Dane Coles is not the type of bloke who enjoys fuss and attention.

He much prefers to go about his business with socks down and a scraggy beard, leaving others to bask in the limelight.

But his long-awaited return to the All Blacks, after one 16 minute stint off the bench for Wellington in Taranaki last week, stands out beyond the eight rookies among the extended squad of 51.

With his first major hurdle now cleared, Coles' comeback continues in Saturday's Mitre 10 Cup semifinal against Auckland at Eden Park.


[Read more: Dane Coles returns to action as Wellington relegate Taranaki with 34-10 win]

With one effort to accelerate and dive on a loose ball in New Plymouth there was a little glimpse of the value Coles immediately brings. And his experience will again benefit Wellington this week.

From there, all going well, interest will switch to whether Coles can wrestle back the starting hooking duties from Codie Taylor.

Coles has been out that long, and Taylor that good in recent weeks, that it shapes as an intriguing internal battle.

Initially at least, Taylor is likely to be preferred.

Dane Coles and Codie Taylor during an All Blacks press conference in 2016. Photo / Photosport
Dane Coles and Codie Taylor during an All Blacks press conference in 2016. Photo / Photosport

Coles has endured a year from hell, and will still need time to regain full match fitness. That is unlikely to come before the All Blacks face the Wallabies in Yokohama in less than two weeks.

Given the frustrating setbacks and countless lonely rehab sessions, there will be no rush with Coles.

He made his last test appearance in Paris 11 months ago, playing on for 10 minutes before leaving the field and returning home with an ACL tear that eventually required multiple surgeries.


Troublesome calf and hamstring issues further curtailed several attempted comebacks to the point Coles thought it may be better to flag any return until next year following a proper preseason with the Hurricanes.

[Read more: Breaking down the All Blacks squad - winners and losers]

The All Blacks, in consultation with physio Pete Gallagher and trainer Nic Gill, largely left the decision in Coles' hands, knowing his character is never one to return undercooked.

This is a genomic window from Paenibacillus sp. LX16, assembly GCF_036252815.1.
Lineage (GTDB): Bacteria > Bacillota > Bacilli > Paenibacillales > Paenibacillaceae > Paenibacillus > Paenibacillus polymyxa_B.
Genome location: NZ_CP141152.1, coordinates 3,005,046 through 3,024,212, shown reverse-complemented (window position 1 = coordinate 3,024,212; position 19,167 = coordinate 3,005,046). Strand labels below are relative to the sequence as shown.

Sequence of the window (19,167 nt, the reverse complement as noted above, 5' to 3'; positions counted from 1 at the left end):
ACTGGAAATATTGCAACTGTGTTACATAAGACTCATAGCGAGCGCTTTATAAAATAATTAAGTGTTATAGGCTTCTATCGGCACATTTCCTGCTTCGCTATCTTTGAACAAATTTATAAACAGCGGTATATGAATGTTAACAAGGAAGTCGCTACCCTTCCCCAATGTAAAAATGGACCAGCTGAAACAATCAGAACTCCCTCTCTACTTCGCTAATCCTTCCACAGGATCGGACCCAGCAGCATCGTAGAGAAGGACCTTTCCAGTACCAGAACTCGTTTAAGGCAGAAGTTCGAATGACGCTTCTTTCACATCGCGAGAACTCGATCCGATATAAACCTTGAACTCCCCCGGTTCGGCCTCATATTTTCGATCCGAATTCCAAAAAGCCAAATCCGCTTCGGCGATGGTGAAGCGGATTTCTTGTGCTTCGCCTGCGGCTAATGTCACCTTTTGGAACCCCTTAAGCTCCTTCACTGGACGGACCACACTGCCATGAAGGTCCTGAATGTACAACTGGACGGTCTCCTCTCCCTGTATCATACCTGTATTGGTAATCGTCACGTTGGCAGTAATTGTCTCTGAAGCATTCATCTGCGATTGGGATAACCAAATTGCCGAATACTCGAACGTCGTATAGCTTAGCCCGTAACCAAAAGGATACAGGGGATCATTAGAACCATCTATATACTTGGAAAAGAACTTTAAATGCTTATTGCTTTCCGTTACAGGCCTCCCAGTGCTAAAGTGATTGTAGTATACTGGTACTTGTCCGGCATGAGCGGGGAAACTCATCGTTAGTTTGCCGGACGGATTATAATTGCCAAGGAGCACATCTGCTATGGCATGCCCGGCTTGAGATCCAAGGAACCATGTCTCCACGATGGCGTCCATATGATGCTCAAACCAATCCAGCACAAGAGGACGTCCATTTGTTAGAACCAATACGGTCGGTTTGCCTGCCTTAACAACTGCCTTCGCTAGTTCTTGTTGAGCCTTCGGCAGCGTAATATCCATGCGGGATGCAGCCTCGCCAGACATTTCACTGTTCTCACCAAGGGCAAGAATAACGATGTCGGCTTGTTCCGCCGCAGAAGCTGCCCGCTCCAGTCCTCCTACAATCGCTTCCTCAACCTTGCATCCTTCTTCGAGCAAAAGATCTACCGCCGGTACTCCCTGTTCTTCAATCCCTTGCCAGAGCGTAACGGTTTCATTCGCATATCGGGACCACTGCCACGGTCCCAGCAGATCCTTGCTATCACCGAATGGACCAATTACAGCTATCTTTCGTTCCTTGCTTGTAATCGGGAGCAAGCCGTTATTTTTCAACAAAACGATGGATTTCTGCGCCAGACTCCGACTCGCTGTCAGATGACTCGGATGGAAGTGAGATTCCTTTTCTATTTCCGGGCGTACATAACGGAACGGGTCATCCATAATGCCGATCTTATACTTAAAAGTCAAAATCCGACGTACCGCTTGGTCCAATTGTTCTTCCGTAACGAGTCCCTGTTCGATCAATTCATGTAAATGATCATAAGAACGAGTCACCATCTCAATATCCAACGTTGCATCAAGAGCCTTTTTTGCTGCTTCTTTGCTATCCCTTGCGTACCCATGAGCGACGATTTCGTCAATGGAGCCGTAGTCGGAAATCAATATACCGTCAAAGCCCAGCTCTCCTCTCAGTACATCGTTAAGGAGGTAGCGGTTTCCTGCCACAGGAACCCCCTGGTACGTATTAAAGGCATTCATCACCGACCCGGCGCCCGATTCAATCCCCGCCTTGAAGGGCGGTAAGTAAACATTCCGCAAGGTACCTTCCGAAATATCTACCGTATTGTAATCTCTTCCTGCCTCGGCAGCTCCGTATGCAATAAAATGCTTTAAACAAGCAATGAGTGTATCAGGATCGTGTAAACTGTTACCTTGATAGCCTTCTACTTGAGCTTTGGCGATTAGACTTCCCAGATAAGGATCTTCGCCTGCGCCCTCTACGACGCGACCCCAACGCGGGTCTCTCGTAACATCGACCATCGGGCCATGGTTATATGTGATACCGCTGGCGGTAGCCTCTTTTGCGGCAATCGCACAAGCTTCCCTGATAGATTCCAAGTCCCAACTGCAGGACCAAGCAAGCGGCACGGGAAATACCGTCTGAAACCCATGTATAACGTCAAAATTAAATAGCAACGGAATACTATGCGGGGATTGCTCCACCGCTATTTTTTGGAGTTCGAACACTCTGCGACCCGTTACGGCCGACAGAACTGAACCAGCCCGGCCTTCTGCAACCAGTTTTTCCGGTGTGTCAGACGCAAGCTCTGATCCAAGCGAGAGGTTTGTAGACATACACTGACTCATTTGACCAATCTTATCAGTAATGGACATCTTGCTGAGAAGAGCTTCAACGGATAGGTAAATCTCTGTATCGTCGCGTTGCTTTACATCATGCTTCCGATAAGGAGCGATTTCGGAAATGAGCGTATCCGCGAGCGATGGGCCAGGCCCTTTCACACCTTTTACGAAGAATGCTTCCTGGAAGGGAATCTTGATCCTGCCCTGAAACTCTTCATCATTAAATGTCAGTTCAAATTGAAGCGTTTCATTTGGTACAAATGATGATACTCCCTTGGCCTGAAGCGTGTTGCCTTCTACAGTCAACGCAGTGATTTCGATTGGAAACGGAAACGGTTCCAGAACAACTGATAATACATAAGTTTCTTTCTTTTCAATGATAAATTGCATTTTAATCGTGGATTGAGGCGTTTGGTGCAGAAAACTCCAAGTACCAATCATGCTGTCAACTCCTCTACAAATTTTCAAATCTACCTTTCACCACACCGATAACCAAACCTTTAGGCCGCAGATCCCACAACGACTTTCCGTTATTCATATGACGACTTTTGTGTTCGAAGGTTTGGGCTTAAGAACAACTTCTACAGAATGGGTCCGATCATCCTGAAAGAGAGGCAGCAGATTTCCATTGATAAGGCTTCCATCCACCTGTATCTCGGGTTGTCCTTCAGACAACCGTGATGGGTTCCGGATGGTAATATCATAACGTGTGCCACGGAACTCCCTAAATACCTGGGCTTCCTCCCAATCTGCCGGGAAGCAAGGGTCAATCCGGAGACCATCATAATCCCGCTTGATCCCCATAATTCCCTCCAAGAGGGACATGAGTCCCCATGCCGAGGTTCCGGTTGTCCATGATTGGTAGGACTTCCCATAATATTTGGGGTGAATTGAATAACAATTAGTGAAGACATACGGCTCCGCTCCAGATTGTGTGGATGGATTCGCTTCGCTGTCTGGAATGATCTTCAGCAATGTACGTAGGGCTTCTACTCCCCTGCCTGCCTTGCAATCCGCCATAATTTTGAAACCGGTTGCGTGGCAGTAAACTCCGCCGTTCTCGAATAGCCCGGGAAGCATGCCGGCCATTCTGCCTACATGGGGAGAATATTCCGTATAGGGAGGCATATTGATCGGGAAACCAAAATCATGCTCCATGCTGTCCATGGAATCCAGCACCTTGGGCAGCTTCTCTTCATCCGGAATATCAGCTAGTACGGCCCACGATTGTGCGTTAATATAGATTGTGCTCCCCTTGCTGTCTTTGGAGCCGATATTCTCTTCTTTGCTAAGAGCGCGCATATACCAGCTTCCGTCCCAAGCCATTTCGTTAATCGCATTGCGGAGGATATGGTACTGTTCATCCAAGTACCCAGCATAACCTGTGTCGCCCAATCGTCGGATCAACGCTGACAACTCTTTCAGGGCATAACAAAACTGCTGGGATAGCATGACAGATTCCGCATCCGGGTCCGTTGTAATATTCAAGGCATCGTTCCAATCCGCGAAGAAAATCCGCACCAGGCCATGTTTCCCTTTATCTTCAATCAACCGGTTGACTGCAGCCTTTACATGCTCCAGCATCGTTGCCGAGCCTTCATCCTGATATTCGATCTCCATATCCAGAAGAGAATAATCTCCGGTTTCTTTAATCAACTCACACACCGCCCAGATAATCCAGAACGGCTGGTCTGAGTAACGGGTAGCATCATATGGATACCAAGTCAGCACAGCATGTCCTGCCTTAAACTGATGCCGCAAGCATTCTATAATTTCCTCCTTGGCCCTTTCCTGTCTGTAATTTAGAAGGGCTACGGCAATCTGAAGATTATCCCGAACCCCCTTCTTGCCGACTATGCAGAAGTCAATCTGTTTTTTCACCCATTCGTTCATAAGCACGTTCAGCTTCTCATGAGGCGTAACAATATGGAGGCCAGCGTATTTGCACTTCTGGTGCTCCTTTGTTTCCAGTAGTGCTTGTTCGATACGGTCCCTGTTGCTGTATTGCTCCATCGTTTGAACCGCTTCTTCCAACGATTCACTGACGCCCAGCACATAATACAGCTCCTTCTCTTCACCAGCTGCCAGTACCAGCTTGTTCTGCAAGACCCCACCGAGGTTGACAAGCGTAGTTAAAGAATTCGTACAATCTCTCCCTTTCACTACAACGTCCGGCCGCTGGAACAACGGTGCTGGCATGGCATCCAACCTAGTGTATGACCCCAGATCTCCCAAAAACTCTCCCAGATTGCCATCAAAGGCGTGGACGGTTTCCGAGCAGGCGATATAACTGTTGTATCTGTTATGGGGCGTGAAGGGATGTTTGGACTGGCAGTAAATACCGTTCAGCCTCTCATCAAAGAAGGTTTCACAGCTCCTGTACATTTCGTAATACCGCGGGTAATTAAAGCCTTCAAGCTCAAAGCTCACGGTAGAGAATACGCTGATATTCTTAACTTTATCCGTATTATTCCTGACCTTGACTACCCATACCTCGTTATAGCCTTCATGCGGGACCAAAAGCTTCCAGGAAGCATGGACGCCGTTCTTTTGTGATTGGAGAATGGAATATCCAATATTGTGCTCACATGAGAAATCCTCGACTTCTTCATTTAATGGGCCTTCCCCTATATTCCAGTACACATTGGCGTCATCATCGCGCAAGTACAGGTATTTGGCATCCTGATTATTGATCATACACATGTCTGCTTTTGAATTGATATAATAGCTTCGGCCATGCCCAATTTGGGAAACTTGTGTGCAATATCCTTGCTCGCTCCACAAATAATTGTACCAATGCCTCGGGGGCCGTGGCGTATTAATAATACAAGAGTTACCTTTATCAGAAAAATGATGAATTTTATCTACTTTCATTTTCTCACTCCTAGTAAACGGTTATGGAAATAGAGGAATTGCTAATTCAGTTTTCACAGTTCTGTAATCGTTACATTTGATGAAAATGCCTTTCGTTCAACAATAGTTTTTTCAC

In his absence, Taylor has been one of the All Blacks' most consistent performers. And no-one will recognise that more than Coles.

In six Rugby Championship tests alone Taylor played 393 of 480 possible minutes. In the loss to the Springboks in Wellington, he toiled away for 76 minutes.

In the modern game, in such a physically taxing front-row role, that is almost unheard of.

It typifies the faith Taylor has earned since making his test debut in 2015 – and just how far ahead he and Coles are from the next tier; Nathan Harris, Liam Coltman, Asafo Aumua.

In the last two seasons there has been no shortage of opportunities for Taylor to step in for Coles – the three British and Irish Lions tests last year another prime example while the Hurricanes skipper battled concussion issues.

Codie Taylor and Dane Coles. Photo / Photosport
Codie Taylor and Dane Coles. Photo / Photosport

Establishing his presence in the All Blacks-laden Crusaders pack, connecting with influential lineout commanders Sam Whitelock, Kieran Read and Scott Barrett, has accelerated Taylor's development.

Now, after 38 tests, no-one thinks twice when he starts in the test arena.

With the All Blacks seemingly down and out – 23-6 behind after 53 minutes and the Boks on a roll in Pretoria - it was Taylor who sparked the initial surge during the great escape at Loftus.

The All Blacks had nothing going to that stage. Spotting no pillar in place on the blindside of the ruck, Taylor evaded Siya Kolisi with a burst of speed and put Aaron Smith away with a perfectly-delivered left-hand pass (albeit marginally forward) which gave the All Blacks hope.

Similar moments of magic we have come to expect from Coles. His frequent angled runs in the wide channels; pace and passing skills that leave backs envious revolutionised the hooking brief.

In that regard, Taylor has picked up where his mentor left off.

With both in the mix, now comes the interesting part of the equation.

The Horowhenua-Kapiti products are cut from the same jib, and the All Blacks environment is such that Taylor will be as chuffed as anyone to have Coles back.

Likewise, Coles will be eager to earn his way back in; not stroll into the starting team as other incumbent All Blacks have done.

But ultimately, eventually, every player wants to start.

If Coles can regain the sort of form he delivered through the vast majority of his 56 tests, he will be impossible to leave out of the No 2 jersey. His leadership also adds another strand to an area already exposed at times this season.

Taylor has, however, fast matured from prospect to accomplished test rake and will, therefore, push Coles every step of the way.

What a one-two punch this will be for the All Blacks.